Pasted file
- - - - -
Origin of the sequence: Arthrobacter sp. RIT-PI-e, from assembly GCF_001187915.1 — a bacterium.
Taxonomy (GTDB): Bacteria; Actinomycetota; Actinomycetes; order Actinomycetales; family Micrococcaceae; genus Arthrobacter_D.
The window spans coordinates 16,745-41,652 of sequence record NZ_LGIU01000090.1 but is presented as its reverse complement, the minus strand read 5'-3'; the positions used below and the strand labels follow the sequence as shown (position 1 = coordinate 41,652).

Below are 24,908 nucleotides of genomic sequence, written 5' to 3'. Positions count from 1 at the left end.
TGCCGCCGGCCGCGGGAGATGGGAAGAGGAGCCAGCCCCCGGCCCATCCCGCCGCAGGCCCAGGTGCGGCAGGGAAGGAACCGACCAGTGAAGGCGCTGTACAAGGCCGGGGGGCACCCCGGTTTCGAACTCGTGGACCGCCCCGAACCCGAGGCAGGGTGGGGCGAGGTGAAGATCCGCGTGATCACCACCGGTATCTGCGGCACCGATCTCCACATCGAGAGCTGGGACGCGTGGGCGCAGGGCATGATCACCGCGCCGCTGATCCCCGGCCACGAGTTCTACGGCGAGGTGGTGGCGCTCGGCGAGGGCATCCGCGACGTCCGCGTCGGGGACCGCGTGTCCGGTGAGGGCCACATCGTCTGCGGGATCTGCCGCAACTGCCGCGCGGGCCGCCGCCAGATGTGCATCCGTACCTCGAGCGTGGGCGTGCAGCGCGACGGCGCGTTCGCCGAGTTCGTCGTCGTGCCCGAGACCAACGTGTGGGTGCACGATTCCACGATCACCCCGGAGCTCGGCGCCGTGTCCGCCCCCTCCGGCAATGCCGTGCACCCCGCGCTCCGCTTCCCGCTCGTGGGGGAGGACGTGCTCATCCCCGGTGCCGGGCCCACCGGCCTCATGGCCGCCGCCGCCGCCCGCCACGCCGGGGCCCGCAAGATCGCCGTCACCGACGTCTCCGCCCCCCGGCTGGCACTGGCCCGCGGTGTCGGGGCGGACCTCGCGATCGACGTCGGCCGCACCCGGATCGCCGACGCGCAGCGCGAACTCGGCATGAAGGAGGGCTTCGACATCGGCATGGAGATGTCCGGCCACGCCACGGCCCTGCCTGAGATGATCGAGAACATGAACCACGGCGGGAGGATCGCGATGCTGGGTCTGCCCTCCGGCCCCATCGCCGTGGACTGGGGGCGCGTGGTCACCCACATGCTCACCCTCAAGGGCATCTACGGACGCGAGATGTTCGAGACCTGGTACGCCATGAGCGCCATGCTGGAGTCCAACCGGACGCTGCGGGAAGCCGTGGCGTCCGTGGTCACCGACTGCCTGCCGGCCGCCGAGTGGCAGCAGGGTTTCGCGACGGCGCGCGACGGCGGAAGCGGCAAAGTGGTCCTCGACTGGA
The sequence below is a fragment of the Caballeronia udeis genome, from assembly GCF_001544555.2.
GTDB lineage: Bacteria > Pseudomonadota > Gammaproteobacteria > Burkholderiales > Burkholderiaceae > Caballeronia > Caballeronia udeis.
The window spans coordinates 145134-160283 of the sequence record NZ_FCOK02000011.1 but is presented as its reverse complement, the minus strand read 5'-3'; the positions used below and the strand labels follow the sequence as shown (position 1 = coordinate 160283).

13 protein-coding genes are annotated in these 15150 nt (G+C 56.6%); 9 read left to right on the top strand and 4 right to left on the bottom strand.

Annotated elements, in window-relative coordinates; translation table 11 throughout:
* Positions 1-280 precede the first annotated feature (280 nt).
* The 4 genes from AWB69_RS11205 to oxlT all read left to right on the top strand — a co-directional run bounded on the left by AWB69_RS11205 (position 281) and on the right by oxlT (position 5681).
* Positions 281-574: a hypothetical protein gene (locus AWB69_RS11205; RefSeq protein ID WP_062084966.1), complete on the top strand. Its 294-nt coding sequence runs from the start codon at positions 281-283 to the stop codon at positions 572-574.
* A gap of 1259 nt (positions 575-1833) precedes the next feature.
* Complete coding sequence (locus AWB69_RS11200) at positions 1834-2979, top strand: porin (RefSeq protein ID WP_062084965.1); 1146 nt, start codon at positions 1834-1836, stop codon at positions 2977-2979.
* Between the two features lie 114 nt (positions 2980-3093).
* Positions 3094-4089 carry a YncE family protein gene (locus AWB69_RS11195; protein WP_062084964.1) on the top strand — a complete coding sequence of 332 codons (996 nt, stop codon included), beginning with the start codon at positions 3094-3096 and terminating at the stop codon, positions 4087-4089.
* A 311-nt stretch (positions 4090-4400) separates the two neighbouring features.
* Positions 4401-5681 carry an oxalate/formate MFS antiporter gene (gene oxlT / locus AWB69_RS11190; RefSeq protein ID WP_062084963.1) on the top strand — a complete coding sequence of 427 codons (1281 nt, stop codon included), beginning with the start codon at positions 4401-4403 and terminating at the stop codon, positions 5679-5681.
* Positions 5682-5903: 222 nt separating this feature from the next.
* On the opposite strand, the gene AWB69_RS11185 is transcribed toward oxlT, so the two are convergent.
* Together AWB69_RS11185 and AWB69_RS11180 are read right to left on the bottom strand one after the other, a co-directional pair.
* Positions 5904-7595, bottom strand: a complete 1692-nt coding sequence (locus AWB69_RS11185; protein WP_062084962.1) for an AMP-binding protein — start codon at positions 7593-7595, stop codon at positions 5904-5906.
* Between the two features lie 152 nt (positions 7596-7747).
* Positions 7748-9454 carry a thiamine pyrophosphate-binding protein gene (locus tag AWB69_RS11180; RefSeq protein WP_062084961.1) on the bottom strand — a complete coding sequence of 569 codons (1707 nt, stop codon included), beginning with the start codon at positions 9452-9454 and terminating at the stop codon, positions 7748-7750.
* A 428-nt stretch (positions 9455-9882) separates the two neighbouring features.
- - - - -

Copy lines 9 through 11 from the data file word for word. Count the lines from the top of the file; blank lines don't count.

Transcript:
13 protein-coding genes are annotated in these 15150 nt (G+C 56.6%); 9 read left to right on the top strand and 4 right to left on the bottom strand.

Annotated elements, in window-relative coordinates; translation table 11 throughout:
* Positions 1-280 precede the first annotated feature (280 nt).